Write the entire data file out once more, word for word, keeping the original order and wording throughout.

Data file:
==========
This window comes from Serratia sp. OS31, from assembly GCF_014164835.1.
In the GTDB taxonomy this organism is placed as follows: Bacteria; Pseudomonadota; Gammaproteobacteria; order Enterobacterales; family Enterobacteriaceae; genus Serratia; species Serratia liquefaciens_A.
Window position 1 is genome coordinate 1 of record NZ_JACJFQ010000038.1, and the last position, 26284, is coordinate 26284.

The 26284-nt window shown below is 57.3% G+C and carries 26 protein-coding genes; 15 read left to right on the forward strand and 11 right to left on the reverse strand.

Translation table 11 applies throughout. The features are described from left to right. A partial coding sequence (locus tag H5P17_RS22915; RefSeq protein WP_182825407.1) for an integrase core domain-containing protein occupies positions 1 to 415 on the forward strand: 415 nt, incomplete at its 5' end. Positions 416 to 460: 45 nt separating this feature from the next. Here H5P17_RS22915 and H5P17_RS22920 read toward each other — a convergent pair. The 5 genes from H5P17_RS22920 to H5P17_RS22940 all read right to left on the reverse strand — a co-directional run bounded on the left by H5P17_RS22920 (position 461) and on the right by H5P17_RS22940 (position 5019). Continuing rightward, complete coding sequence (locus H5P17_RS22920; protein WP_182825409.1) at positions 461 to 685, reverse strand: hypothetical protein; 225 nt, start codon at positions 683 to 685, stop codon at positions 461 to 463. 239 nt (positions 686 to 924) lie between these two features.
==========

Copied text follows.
This window comes from Serratia sp. OS31, from assembly GCF_014164835.1.
In the GTDB taxonomy this organism is placed as follows: Bacteria; Pseudomonadota; Gammaproteobacteria; order Enterobacterales; family Enterobacteriaceae; genus Serratia; species Serratia liquefaciens_A.
Window position 1 is genome coordinate 1 of record NZ_JACJFQ010000038.1, and the last position, 26284, is coordinate 26284.

The 26284-nt window shown below is 57.3% G+C and carries 26 protein-coding genes; 15 read left to right on the forward strand and 11 right to left on the reverse strand.

Translation table 11 applies throughout. The features are described from left to right. A partial coding sequence (locus tag H5P17_RS22915; RefSeq protein WP_182825407.1) for an integrase core domain-containing protein occupies positions 1 to 415 on the forward strand: 415 nt, incomplete at its 5' end. Positions 416 to 460: 45 nt separating this feature from the next. Here H5P17_RS22915 and H5P17_RS22920 read toward each other — a convergent pair. The 5 genes from H5P17_RS22920 to H5P17_RS22940 all read right to left on the reverse strand — a co-directional run bounded on the left by H5P17_RS22920 (position 461) and on the right by H5P17_RS22940 (position 5019). Continuing rightward, complete coding sequence (locus H5P17_RS22920; protein WP_182825409.1) at positions 461 to 685, reverse strand: hypothetical protein; 225 nt, start codon at positions 683 to 685, stop codon at positions 461 to 463. 239 nt (positions 686 to 924) lie between these two features.